- Help balance the mental-emotional body, thus reducing anxiety and depression (which can significantly age an individual inside and out)
- Improve fluid movement, lymph drainage, and overall detoxification
- Improve the balance and flow of qi throughout the meridians of the body
Procedure & Safety
As with traditional styles of Oriental acupuncture, results are typically attained after a course of several 1-hour treatments. Most therapists recommend a minimum of 8-10 treatments, either weekly or bi-weekly, with optimal results being achieved after a full protocol of 10-15 treatments.1 Maintenance appointments are always recommended, either monthly or quarterly through the year, depending on the presenting condition and the individual patient. And though a full set of treatments will bring about the most obvious and sustaining results, most patients tend to see and feel benefit (both in appearance and in overall well-being) after only 2 to 3 treatments.
Typically, facial/cosmetic acupuncture procedures are safe, extremely gentle, and virtually painless. They typically involve both hand needles for the face and neck (these being approximately 0.16 mm in diameter and only 7 mm in length), and more standard-sized needles for body points (as well as for some points on the face and head). Potential risks of facial/cosmetic acupunctures are identical to those related to traditional acupuncture.1 Patients need to be advised, for example, that there may be mild bruising or bleeding at the needle insertion sites (often minimized by applying a thin layer of arnica gel to the skin prior to or following treatment), or infection (very rare, as needles are sterile and single-use only). These side effects are extremely rare and, as with any treatment method, almost completely avoided when the treatment is approached in a safe and sterile manner.1,3
I use facial acupuncture in my practice, and have used it enough to believe in its benefit and potential to improve appearance and quality of life in my patients. Thus far, the age range of patients with whom I’ve used this modality ranges from 26 (for a pre-wedding “facelift”) to 58 (for general skin tonification and reduction of fine lines and eyelid drooping). The most obvious improvement that I’ve seen was in a 37-year-old patient with a history of acne rosacea, which had plagued her throughout her adult years. I worked with this woman for 8 weeks, 3 weeks prior to starting a 5-week twice-weekly acupuncture protocol. This patient’s symptoms improved dramatically, and though I also incorporated nutritional counseling and some supplements, she and I were both confident that acupuncture significantly improved her condition. Nearly all those I’ve treated have been satisfied with their results; in fact, only a couple of individuals didn’t feel very obvious facial improvement.
Of course, as with much of naturopathic medicine, one cannot always be absolutely sure that results are exclusively brought about by 1 specific mechanism. In the case of both facial and cosmetic acupunctures, is the improvement in appearance due to the needles in the face? Or, is it due to improvement in qi flow and overall hormonal balance? Or to the dietary modifications and resulting improved digestion, assimilation and elimination? It’s impossible to know, but I personally do trust in the value of this protocol. If, in the end, my patients are feeling better about themselves and their appearances (therefore self-esteem), are overall better balanced and well, and are happy with their course of treatment, then I’m happy to include it in my repertoire as an option for treating my patients to the best of my ability.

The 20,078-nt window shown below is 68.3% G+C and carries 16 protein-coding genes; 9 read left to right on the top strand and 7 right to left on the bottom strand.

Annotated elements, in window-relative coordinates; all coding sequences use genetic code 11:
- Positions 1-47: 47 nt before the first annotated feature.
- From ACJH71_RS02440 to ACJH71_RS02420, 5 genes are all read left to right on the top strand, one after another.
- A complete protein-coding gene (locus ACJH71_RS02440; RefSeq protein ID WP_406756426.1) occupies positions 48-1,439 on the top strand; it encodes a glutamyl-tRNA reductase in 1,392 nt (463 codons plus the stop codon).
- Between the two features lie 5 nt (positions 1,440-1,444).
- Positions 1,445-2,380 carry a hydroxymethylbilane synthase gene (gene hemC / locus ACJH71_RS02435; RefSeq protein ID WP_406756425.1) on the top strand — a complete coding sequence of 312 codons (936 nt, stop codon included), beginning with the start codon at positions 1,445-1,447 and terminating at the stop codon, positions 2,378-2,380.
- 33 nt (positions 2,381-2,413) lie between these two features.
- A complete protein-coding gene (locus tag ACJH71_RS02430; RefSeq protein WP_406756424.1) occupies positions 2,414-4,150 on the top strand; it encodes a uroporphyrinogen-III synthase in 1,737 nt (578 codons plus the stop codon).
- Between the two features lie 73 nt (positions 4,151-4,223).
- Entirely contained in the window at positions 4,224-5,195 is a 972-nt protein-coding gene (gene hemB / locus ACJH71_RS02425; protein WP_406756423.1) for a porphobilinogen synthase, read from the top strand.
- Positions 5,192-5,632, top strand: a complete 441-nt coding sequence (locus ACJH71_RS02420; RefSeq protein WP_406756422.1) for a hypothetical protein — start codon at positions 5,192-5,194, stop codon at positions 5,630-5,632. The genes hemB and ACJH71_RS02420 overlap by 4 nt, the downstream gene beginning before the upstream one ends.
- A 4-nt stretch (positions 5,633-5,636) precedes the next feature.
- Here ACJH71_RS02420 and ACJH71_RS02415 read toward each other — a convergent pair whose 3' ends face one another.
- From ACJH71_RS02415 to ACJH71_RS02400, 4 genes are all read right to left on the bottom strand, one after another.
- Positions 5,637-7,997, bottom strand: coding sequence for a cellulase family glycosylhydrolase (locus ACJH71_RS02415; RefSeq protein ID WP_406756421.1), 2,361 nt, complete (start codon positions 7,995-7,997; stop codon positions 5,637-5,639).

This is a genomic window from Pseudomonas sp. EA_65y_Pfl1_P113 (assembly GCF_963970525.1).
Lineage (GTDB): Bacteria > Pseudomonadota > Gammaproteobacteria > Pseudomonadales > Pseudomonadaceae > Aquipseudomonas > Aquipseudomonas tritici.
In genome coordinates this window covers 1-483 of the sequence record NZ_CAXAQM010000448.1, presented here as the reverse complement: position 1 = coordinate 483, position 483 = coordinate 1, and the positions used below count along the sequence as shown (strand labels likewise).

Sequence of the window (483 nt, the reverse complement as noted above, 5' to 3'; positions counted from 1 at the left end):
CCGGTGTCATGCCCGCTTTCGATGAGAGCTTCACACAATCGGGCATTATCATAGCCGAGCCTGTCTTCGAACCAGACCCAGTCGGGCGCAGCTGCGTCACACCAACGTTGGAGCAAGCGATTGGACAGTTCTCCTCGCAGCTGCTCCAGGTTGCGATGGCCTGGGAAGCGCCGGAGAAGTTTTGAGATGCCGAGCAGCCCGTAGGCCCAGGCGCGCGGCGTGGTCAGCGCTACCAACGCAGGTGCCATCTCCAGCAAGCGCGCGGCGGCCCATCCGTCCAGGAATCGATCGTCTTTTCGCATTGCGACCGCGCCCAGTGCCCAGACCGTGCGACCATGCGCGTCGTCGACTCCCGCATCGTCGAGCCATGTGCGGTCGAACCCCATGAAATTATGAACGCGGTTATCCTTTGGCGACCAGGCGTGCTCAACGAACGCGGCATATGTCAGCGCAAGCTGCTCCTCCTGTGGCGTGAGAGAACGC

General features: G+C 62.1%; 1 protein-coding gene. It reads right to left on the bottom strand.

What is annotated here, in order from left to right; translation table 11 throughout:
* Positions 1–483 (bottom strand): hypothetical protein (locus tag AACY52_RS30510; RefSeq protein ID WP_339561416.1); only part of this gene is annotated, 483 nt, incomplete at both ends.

If you commonly use acupuncture already in your practice, if you see many patients for skin conditions and concerns, or if you deal frequently in “anti-aging” medicine, I encourage you to consider adding facial/cosmetic acupuncture to your toolbox. We all know the benefits of acupuncture; this is simply a possibly new variation that may help you and your patients achieve the results you seek.
Katarine Holewa, ND, BSc, RN offers primary health care for the whole family. Prior to completing her training at the Boucher Institute of Naturopathic Medicine in Vancouver, BC, she worked as a registered nurse in Calgary and Vancouver. Dr Holewa focuses on preventative medicine, creating and maintaining positive lifestyle changes, and finding the underlying causes of illness. In her practices she uses nutrition, botanical medicine, acupuncture, homeopathy, neural therapy, and more. Dr Holewa enjoys educating her patients and helping them reach their own unique health goals. She practices in Victoria, BC, Canada.
- Lucas M. Cosmetic Acupuncture: A Textbook for Practitioners of the Mei Zen Acupuncture System. 2nd ed; 2010. http://www.cosmeticacupunctureseminars.com/dr-martha-lucas-cosmetic-acupuncture-seminars.html. Accessed January 15, 2014.
- Kuoch D. Acupuncture Desk Reference; Volumes 1 & 2. Los Angeles, CA:
Acumedwest, LLC; 2007.
- Lian YL. The Pictoral Atlas of Acupuncture: An Illustrated manual of Acupuncture points. 1st ed. Pottsdam, Germany: HF Ullman Publishing; 2005.